Enumerators

WMI classes can implement an enumeration static method to dynamically discover or create WMI object instances. This can be accomplished by decorating a method with the [ManagementEnumerator] attribute and returning an IEnumerable. This static method can then be called instead of issuing a standard object query; it enables dynamically creating the WMI instances instead of publishing them in advance.

Create and Remove Methods

Instance methods on a WMI class can create a new instance of the WMI class. These methods must have the same signature as the class binding constructor (decorated with [ManagementBind]) and be decorated with the [ManagementCreate] attribute.

Similarly, a method can be denoted as a cleanup method for a MWI class instance. This method must not have any parameters, and must return void, and be decorated with the [ManagementRemove] attribute.

Dynamic Registration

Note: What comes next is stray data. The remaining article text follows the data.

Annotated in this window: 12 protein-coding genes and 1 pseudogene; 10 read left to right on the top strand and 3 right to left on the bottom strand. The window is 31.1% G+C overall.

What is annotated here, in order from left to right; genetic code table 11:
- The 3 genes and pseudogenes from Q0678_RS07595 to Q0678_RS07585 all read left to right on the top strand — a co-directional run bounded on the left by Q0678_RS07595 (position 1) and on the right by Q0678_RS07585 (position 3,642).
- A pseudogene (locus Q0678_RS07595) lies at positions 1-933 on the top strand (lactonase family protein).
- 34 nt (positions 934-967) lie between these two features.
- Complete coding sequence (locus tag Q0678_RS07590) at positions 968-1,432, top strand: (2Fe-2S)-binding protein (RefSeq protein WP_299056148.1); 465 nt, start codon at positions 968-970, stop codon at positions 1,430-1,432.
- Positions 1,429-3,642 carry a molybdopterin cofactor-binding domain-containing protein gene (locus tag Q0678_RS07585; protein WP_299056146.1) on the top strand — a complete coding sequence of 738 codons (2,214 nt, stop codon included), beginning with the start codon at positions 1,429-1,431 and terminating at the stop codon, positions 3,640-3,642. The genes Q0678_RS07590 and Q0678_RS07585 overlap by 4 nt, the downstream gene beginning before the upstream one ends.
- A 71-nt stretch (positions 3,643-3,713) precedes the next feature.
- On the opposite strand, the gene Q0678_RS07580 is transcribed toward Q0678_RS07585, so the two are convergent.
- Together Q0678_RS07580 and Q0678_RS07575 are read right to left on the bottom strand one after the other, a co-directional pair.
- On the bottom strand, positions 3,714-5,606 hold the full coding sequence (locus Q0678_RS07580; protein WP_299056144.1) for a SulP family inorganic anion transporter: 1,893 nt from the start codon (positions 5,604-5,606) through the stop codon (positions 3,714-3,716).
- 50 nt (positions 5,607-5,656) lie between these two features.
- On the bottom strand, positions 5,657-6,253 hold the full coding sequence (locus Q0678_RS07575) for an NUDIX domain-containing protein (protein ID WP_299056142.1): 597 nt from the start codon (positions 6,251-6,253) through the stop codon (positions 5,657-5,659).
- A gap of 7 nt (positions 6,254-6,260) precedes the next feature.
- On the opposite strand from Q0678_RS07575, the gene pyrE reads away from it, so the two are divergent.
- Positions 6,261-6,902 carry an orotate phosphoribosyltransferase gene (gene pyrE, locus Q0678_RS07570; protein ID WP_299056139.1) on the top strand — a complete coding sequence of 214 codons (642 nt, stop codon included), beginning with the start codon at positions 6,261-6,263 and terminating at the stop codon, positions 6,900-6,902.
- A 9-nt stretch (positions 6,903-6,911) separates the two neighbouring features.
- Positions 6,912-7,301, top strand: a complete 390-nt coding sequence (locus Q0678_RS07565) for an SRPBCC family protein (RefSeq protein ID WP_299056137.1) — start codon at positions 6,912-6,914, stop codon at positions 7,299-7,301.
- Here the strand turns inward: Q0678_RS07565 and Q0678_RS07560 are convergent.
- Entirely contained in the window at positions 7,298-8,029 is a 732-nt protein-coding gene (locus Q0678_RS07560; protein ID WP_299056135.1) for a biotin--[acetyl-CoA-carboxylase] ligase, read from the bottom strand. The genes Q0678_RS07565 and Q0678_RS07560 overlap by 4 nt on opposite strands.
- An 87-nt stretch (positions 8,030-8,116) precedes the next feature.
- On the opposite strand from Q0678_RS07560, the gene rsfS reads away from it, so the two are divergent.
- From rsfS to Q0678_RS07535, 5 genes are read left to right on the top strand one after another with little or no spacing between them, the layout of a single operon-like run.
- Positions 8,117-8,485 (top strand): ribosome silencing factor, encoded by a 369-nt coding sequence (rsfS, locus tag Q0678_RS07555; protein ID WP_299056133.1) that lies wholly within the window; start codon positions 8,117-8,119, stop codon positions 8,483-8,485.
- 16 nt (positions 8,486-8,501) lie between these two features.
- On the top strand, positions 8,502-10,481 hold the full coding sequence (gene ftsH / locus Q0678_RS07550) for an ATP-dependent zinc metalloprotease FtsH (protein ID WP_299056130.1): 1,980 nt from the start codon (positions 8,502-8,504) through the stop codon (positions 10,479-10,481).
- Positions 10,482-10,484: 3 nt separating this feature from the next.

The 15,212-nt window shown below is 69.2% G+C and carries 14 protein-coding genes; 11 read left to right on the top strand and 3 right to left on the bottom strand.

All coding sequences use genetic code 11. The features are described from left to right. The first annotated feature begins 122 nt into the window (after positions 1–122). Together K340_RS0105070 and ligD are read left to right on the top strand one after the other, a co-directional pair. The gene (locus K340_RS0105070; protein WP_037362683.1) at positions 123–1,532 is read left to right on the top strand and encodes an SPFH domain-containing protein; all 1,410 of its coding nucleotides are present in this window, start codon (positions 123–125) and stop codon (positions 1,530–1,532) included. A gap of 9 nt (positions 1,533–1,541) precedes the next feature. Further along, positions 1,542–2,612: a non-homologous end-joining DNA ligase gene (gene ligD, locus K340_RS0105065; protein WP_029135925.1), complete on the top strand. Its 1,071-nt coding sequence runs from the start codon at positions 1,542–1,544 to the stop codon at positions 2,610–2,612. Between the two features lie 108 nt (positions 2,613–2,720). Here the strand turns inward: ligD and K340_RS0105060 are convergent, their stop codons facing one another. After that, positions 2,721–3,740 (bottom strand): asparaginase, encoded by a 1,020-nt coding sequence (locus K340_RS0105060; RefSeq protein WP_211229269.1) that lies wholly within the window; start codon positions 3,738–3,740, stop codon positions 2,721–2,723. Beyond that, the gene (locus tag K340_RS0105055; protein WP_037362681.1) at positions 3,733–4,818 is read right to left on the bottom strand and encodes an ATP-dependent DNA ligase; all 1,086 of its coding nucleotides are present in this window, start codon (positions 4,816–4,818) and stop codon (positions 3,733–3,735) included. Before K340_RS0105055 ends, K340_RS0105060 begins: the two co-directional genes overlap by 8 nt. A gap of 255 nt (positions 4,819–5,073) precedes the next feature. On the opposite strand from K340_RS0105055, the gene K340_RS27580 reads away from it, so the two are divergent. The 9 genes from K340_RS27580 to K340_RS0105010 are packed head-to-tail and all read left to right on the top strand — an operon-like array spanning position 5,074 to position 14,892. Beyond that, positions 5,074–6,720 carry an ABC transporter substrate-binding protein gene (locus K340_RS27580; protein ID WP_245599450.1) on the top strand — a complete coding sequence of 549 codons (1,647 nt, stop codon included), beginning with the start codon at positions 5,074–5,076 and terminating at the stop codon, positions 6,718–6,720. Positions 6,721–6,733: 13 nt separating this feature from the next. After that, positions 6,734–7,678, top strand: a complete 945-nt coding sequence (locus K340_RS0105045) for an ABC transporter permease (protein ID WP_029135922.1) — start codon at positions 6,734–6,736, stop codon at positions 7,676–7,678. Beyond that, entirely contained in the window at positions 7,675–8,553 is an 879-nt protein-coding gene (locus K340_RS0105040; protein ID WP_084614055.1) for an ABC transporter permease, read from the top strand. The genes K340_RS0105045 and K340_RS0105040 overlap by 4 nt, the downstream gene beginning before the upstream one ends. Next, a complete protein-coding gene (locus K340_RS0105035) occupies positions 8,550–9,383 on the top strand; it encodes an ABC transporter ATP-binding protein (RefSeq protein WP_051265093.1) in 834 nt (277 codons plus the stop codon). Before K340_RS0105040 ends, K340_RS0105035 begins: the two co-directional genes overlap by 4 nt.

Instead of performing registration with the InstallUtil.exe tool, it is possible to dynamically register and unregister assemblies or types containing WMI provider information. The InstrumentationManager.RegisterAssembly and InstrumentationManager.UnregisterAssembly methods provide dynamic registration and unregistration for all the types in the specified assembly. The InstrumentationManager.RegisterType and InstrumentationManager.UnregisterType methods provide dynamic registration and unregistration for the specified specific type.

History

  • Version 1 - May 2008.

License

This article, along with any associated source code and files, is licensed under The Code Project Open License (CPOL)

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About the Author

Sasha Goldshtein
Chief Technology Officer SELA Group
Israel Israel
Sasha Goldshtein is the CTO of SELA Group, an Israeli company specializing in training, consulting and outsourcing to local and international customers.
 
Sasha's work is divided across these three primary disciplines. He consults for clients on architecture, development, debugging and performance issues; he actively develops code using the latest bits of technology from Microsoft; and he conducts training classes on a variety of topics, from Windows Internals to .NET Performance.
 
You can read more about Sasha's work and his latest ventures at his blog: http://blogs.microsoft.co.il/blogs/sasha
 
Sasha writes from Jerusalem, Israel.
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Comments and Discussions